August 28, 2015
For many years, marketers have been excited about near field communication (NFC) technologies. Particularly, they were excited that NFC allows the transfer of data and enhances payment technology. It seemed NFC would be the tool to provide marketers with greater customer behavior insight. However, it is beacon technology that has now emerged as the ‘next big thing’ in marketing.
A low-cost piece of hardware, beacons use battery-friendly, low energy Bluetooth (BLE) connections to transmit messages or prompts directly to a tablet or smartphone. These devices provide data on user location and amount of time spent. Beacon devices can transfer data for a range up to 50 meters (164 feet), while NFC has a range up to 20 centimeters (7.8 inches). Beacon technology pushes this data or content to a user’s phone, utilizing the particular app as a beacon.
B2B marketers can take advantage of this technology in more ways than one. At industry tradeshows, there are a couple different ways to implement the technology. Just by walking past the booth, app detects a user by the beacons, sending profile information to the iPads of marketers. Marketers can then push customized content to prospective customers without them ever stopping in the booth. Marketers can also push news, or send reminders about upcoming events during the tradeshow.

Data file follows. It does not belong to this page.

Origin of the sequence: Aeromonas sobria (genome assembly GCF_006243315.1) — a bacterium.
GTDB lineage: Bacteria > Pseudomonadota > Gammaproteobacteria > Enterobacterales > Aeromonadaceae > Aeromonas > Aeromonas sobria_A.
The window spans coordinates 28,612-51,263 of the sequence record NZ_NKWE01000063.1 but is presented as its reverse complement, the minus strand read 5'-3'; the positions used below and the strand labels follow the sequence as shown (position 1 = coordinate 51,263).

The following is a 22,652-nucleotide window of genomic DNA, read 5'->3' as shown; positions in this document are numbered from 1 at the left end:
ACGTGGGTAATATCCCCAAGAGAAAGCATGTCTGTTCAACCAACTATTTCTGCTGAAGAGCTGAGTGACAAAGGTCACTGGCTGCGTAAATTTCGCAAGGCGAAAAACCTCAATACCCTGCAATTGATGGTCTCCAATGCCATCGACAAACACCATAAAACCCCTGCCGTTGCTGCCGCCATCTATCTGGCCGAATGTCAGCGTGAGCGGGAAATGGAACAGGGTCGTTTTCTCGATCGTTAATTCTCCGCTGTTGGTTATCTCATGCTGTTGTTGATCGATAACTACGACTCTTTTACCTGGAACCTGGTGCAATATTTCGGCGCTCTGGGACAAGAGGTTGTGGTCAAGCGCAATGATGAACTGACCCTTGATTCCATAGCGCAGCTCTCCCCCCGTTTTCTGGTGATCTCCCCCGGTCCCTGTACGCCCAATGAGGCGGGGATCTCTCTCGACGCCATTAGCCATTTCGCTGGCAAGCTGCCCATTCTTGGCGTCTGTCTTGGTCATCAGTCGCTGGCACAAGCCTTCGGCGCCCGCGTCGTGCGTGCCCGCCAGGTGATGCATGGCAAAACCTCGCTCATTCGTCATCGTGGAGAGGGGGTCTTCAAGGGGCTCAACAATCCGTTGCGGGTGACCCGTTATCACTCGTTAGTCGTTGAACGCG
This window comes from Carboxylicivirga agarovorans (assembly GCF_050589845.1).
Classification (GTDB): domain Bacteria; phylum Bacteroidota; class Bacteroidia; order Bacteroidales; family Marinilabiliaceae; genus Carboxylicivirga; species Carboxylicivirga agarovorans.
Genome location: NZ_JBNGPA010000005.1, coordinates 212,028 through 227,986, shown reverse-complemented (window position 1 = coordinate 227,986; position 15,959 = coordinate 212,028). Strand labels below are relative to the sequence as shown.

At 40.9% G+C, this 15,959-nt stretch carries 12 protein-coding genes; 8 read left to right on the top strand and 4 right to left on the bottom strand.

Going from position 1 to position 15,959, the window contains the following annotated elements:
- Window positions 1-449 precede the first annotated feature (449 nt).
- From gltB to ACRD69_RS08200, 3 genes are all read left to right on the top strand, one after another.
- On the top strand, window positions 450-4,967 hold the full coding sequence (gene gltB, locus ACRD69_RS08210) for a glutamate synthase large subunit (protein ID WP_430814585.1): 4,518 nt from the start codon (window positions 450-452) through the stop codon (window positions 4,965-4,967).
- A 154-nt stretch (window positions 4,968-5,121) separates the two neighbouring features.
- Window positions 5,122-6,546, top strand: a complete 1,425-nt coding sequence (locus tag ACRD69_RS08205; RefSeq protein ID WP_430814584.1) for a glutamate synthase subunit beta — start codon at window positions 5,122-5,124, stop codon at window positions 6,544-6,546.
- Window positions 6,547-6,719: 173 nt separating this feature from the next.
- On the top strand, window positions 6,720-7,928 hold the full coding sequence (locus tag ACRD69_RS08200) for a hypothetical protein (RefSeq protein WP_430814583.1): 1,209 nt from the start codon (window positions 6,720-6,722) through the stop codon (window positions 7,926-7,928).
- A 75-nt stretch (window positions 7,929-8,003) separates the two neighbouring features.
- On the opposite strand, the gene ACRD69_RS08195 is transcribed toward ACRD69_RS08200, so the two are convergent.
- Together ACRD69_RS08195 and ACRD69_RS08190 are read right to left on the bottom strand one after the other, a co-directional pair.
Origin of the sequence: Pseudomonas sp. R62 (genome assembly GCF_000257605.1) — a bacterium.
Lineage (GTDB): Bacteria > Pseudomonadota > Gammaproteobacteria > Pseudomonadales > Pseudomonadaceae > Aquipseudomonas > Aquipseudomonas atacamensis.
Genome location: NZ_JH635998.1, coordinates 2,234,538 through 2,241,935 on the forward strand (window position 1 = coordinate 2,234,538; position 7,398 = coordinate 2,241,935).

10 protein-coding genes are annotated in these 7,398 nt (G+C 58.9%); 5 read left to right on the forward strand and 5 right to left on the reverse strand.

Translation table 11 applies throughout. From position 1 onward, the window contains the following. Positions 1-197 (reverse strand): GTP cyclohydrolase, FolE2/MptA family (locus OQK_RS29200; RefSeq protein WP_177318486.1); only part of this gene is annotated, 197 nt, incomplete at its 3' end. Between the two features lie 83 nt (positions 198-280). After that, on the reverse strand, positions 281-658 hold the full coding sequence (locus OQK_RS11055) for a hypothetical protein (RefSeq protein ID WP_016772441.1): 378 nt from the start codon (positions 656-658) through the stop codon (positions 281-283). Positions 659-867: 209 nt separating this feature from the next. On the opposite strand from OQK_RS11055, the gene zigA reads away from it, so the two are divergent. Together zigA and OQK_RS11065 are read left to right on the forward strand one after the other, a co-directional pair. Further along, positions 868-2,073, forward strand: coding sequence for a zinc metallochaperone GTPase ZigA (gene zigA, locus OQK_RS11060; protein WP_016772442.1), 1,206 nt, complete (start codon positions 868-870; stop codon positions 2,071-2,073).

B2B companies can also use beacon technology within their exhibit stand. You can the beacons to trigger specific content dependent upon where a visitor is in your booth. If your booth is showing different product lines, or telling a story as you move through, beacons can send accompanying content. This allows for a much more personalized and intimate customer experience.
There are a few limitations to beacon technology. The biggest thing to be aware of is that most people will not have the devices that are able to interact with these new technologies. Most users need a device with Bluetooth 4.0 that also supports BLE. If most of your industry’s target audience uses Blackberry, for example, beacon technology would not be a beneficial marketing option.
Users will also need to have the app installed on the phone. Marketers must remember that users control how much they interact with the app. Find a balance between regularly pushing content to users to keep them engaged without it being too frequent. If users become annoyed with the amount of notifications they receive, they may turn off push notifications. This significantly decreases engagement with the app. Even worse, they may delete the app altogether.
Even though the technology is still fairly new and under development, B2B agencies and marketers should not wait to invest in beacons. Becoming familiar with technology early on is critical to staying ahead of the marketing curve and capitalizing on these new consumer insights.